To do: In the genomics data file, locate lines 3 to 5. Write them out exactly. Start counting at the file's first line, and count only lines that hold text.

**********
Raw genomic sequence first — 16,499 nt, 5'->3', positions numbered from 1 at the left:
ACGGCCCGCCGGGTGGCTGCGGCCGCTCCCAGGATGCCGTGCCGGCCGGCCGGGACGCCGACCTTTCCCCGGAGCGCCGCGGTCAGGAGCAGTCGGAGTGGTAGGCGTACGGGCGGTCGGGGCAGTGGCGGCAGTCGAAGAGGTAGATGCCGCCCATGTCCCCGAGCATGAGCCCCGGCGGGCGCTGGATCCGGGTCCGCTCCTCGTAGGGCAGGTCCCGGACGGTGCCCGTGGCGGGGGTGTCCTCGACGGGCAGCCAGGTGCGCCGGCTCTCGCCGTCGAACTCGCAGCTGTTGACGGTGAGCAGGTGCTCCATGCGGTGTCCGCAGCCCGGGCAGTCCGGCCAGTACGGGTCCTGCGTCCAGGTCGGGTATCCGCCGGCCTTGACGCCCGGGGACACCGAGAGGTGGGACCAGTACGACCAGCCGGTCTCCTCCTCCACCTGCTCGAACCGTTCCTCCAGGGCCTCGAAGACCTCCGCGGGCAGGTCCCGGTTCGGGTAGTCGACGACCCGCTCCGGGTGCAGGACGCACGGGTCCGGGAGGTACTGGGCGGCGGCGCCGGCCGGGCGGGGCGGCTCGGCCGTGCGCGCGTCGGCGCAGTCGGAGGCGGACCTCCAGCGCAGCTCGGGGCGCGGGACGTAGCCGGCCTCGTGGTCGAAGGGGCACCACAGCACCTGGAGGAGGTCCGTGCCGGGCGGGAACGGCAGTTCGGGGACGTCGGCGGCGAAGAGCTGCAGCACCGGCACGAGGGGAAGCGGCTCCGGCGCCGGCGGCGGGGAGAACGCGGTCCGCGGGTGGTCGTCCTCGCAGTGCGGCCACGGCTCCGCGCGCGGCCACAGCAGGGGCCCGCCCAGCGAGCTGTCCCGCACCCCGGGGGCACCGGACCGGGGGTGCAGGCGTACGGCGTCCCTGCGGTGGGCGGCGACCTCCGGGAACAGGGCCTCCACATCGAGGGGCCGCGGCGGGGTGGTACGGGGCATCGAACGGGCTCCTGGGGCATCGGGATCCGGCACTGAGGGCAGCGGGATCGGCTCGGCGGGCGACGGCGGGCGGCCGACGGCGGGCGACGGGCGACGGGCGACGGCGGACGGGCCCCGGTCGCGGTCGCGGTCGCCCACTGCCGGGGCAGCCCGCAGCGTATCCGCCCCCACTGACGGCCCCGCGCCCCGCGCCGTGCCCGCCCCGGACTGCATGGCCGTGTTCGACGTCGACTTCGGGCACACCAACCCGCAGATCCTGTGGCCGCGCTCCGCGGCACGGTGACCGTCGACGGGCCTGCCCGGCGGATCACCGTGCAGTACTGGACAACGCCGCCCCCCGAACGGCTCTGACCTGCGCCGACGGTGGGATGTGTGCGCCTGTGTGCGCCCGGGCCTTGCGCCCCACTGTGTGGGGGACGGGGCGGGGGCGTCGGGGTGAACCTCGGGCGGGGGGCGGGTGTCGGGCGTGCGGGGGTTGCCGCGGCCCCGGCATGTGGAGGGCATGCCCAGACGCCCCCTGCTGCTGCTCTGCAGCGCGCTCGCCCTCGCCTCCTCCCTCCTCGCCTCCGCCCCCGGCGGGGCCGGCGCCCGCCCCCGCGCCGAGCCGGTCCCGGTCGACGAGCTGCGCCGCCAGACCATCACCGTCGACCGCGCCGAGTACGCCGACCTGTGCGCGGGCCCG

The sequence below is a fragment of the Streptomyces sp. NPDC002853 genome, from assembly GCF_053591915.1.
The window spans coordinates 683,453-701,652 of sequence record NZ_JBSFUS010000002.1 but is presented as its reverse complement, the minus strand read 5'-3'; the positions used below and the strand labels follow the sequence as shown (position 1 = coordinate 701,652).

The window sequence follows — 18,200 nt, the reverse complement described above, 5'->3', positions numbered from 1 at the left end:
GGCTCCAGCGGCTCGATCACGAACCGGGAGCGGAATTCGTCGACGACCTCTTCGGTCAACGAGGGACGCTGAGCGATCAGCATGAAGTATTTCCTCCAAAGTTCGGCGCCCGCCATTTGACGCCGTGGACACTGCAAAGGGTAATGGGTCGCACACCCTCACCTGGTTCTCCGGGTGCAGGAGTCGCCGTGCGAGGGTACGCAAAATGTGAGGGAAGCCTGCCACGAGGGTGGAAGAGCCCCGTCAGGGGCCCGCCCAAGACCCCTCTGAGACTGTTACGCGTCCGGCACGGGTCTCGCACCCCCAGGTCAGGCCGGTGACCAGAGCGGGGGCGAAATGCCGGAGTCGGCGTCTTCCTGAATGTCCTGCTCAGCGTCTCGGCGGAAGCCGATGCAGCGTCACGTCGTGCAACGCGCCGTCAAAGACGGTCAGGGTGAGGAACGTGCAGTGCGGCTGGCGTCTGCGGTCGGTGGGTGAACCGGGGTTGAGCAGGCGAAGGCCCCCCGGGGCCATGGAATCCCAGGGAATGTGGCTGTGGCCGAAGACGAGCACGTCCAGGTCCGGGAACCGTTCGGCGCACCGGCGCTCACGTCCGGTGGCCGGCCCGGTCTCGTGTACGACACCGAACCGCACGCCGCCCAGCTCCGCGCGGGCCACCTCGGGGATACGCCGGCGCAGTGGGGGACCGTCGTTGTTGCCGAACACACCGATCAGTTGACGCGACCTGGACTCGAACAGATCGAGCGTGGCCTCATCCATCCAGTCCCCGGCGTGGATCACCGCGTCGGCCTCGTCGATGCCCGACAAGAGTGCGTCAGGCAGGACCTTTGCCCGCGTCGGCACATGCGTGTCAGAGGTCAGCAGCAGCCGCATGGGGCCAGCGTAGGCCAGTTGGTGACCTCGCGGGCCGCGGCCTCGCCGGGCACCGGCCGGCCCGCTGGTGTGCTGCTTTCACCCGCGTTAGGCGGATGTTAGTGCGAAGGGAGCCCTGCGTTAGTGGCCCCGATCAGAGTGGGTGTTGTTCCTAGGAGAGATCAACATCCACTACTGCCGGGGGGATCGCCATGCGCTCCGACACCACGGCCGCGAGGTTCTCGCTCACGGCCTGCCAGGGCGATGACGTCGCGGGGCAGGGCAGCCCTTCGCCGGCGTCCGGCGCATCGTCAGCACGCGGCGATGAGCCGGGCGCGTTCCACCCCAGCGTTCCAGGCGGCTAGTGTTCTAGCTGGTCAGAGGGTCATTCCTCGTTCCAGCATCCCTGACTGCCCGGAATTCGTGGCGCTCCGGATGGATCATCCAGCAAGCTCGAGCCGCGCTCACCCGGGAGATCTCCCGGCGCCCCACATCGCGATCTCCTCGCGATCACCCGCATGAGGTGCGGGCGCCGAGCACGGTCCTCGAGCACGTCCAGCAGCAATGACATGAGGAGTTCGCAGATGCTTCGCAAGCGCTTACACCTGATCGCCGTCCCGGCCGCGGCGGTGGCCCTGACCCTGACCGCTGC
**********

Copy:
The sequence below is a fragment of the Streptomyces sp. NPDC002853 genome, from assembly GCF_053591915.1.
The window spans coordinates 683,453-701,652 of sequence record NZ_JBSFUS010000002.1 but is presented as its reverse complement, the minus strand read 5'-3'; the positions used below and the strand labels follow the sequence as shown (position 1 = coordinate 701,652).

The window sequence follows — 18,200 nt, the reverse complement described above, 5'->3', positions numbered from 1 at the left end: